Unselfish superstar Jordan Horston hits 1,000-point mark

Maria M. Cornelius2MCsports

In the 119 years that Tennessee has been playing women’s basketball – the first game was in 1903 – just under 50 players have reached 1,000 career points. Jordan Horston became the 48th player for the Lady Vols.

Horston, a scintillating 6-2 senior guard from Columbus, Ohio, now has 1,004 points and counting. The milestone came in the second quarter last Sunday against Eastern Kentucky and involved three Lady Vols. Tamari Key blocked a shot, Rickea Jackson grabbed the defensive board and Horston sprinted to the other end. A perfect pass from Jackson found Horston, who hit the layup for a 47-21 lead and entered Tennessee’s record book. The Lady Vols went on to win, 105-71.

“It’s pretty cool, I guess,” Horston said after the game in a clip that can be watched here on Twitter that is worth it for her understated body language after the feat and the reaction of teammates Key and Sara Puckett. “I’ll take it. Honestly, I’ll take wins over points any day.”

Coach Kellie Harper was more effusive in her praise. Horston was recruited by Harper’s predecessor, Holly Warlick, and was finishing high school when Harper was hired. Horston kept her commitment to Tennessee, as did Key, and the two seniors have been vital to Harper’s success.

Jackson, who also is a senior, is in her first year at Tennessee. Jackson and Horston, who competed against each other in summer club basketball events while growing up in Michigan and Ohio, respectively, took official visits to Knoxville while in high school on the same weekend, but Jackson opted for Mississippi State before transferring to Tennessee last spring. That Key and Jackson both had a part in Horston’s milestone accomplishment is apropos.

“Jordan and I are really close,” Harper said. “We kid each other that we’ve been through a lot together. I think there’s a pretty big trust there. There’s obviously a lot of loyalty there. It’s not easy to come into a program and play for a coach that did not recruit you.

“She knows I love her and would do anything to help her, and vice versa. I know she’s got my back. I’m just proud of who she’s becoming and who she wants to be and how she’s getting there.”

The two wins at home last week against Colorado and Eastern Kentucky evened Tennessee’s record at 4-4 after some struggles to start the season. The Lady Vols fell out of the top 25 as expected and will host No. 9 Virginia Tech this Sunday, Dec. 4, at 1 p.m. Eastern. (Home court atmosphere matters. Get tickets here.)

Horston and Jackson have found their groove together on the court and lead the team in scoring at 14.9 and 17.6 points per game and rebounds at 6.0 and 6.6, respectively. The pair also have combined for 36 assists, a rather eye-popping stat since neither plays point guard. Jasmine Powell leads Tennessee from that position with 33 assists.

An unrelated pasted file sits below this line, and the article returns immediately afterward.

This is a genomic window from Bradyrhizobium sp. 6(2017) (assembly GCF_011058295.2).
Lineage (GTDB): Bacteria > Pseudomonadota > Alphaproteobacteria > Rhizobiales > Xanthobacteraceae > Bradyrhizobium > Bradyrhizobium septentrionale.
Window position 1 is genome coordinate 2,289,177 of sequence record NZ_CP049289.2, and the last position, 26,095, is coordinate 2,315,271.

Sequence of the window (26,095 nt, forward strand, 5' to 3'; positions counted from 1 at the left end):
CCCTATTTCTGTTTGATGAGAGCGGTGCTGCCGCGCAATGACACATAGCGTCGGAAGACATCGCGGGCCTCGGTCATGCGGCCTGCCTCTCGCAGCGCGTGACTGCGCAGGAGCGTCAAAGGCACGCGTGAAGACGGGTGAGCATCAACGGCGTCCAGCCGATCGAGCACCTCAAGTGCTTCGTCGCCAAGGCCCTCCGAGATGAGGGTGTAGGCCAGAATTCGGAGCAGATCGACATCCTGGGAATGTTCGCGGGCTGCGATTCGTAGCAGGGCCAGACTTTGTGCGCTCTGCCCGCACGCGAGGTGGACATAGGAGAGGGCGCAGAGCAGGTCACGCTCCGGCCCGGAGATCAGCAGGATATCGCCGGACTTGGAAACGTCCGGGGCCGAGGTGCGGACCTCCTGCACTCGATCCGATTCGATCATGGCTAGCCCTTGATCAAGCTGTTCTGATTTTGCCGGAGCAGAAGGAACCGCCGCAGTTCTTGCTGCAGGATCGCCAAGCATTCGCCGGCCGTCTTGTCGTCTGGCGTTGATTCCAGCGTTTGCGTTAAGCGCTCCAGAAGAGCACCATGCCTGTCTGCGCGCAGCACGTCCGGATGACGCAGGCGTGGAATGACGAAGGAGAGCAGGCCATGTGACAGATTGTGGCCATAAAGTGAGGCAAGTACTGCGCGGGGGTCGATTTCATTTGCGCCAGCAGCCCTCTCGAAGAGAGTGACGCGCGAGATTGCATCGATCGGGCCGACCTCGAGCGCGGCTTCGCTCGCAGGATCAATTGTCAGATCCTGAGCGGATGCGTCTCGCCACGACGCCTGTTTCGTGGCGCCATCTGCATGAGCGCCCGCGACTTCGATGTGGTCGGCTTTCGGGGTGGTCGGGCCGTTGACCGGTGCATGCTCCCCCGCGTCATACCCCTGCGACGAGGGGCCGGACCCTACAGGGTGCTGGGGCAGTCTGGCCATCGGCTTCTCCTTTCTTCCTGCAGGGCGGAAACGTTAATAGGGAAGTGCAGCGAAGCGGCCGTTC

Rickea Jackson, an elite scorer, also is an excellent passer. (Kate Luffman/Tennessee Athletics)

When the two superstars are unselfish, it sends a signal to everyone else to get in the slipstream.

“When you have players like that, it makes you want to play with them,” Harper said. “You want to be on the court with those two. I would love to play with those two. I would have racked up a lot of assists if I played with those two.”

That’s quite an endorsement since Harper, a former Lady Vol point guard then known as Kellie Jolly, had 452 assists and ranks No. 7 all-time in Lady Vol history for helpers. She was passing the ball to Chamique Holdsclaw and Tamika Catchings – one of the best guard-forward combinations ever at Tennessee – whose retired jersey numbers hang in the rafters at Thompson-Boling Arena.

Horston and Jackson aren’t in that rarefied air yet, but the two could lead Tennessee to its first Final Four since 2008. Despite the tough start, don’t count out the Lady Vols.

Harper and Vols basketball coach Rick Barnes both were on Vol Calls on Monday evening. Harper won three national championships at Tennessee as a player – Barnes said he wants just one – and should have won a fourth, but the Lady Vols lost in the Elite Eight. Harper said it took a while to admit that the 1998-99 team, which lost its season opener a year after going undefeated at 39-0, didn’t embrace the process it took to win a championship.

A mathematics major, Harper is very process focused as a coach and takes the long view.

Barnes added his endorsement: “Kellie is doing what she needs to do to get this team where it needs to go.”

Maria M. Cornelius, a writer/editor at Moxley Carmichael since 2013, started her journalism career at the Knoxville News Sentinel and began writing about the Lady Vols in 1998. In 2016, she published her first book, “The Final Season: The Perseverance of Pat Summitt,” through The University of Tennessee Press.

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